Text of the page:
Did you know that safety helmets are 80% effective in preventing injury and death? Or, that even a fall from a standing horse can be catastrophic? Most of us learn about statistics like these and the importance of wearing a helmet while riding from our doctor. But, not all doctors practice what they preach.
Dr. Steve Peters, a clinical neuropsychologist, co-author of Evidence-Based Horsemanship and a NickerNews.net guest columnist, was one of these doctors, until recently. In the article below, Dr. Peters discusses his powerful decision to shed his cowboy hat for a new life of riding helmeted.
I love my cowboy hats. My tack is Western and Vaquero and I take great pride and joy in its quality and historical traditions. The cowboy hat was just the crowning glory for the whole look and feel of this way of riding. Was.
I am also a clinical neuropsychologist. When I moved to Utah I began work at a sports medicine clinic, assessing sports concussions as well as seeing patients with traumatic brain injuries (TBI's). I am well-versed in the literature and knowledge surrounding brain injuries.
Cognitive dissonance is a theory attributed to psychologist, Leon Festinger in the 1950’s. It’s the feeling of psychological discomfort that comes from holding two strong contradictory beliefs. Relief from this disharmony only comes from returning to a consistency in our inner belief system. Read about life-long learning and cognitive dissonance.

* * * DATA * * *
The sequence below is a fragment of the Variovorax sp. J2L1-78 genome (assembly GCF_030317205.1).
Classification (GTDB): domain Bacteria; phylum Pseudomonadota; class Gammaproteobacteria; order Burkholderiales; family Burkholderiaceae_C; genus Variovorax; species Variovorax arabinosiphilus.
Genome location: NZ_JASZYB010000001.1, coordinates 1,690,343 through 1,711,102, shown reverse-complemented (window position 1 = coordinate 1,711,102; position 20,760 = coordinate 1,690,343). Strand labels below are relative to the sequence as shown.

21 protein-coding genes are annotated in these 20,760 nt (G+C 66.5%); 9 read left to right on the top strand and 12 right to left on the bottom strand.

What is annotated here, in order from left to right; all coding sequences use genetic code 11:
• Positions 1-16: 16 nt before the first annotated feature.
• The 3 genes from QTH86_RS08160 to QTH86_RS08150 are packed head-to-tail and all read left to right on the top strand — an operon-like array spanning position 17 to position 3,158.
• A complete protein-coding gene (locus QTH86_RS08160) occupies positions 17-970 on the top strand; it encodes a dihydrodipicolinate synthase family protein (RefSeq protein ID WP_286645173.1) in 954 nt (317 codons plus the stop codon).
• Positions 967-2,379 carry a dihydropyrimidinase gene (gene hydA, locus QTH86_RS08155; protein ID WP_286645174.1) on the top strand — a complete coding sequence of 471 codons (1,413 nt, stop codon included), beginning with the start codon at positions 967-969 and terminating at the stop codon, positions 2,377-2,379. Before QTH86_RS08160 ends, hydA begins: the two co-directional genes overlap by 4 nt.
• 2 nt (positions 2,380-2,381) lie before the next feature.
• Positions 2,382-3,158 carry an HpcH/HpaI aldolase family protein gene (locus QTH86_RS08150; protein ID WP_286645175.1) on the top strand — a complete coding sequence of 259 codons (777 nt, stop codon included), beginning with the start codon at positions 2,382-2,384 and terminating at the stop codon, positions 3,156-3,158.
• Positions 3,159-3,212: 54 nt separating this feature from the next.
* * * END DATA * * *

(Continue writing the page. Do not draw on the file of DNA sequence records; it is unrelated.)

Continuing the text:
I rode horses in my cowboy hat, just like all the cowboys I know and whose riding styles I tried to emulate. But they almost all had stories of being kicked in the head or sustaining concussions, many with lasting impact. It did not surprise me as it is my job to know that recurrent TBI’s can lead to chronic neuropsychological impairments. It is also scary to note that due to the unpredictability of horses, even the most experienced are prone to injury while handling or riding them.
Then, I sustained my first horse-related concussion. I have started my own horses and put the first rides on neighbors’ horses. I have been bucked off more times than I’d like to admit but until last fall, I’ve avoided injury to my brain. Somehow, I had relied on ignoring or justifying my behaviors to avoid the conflict with reality and my true inner belief.
What do you think of Dr. Peter's decision? Let us know in the comments below!
- May 14, 2015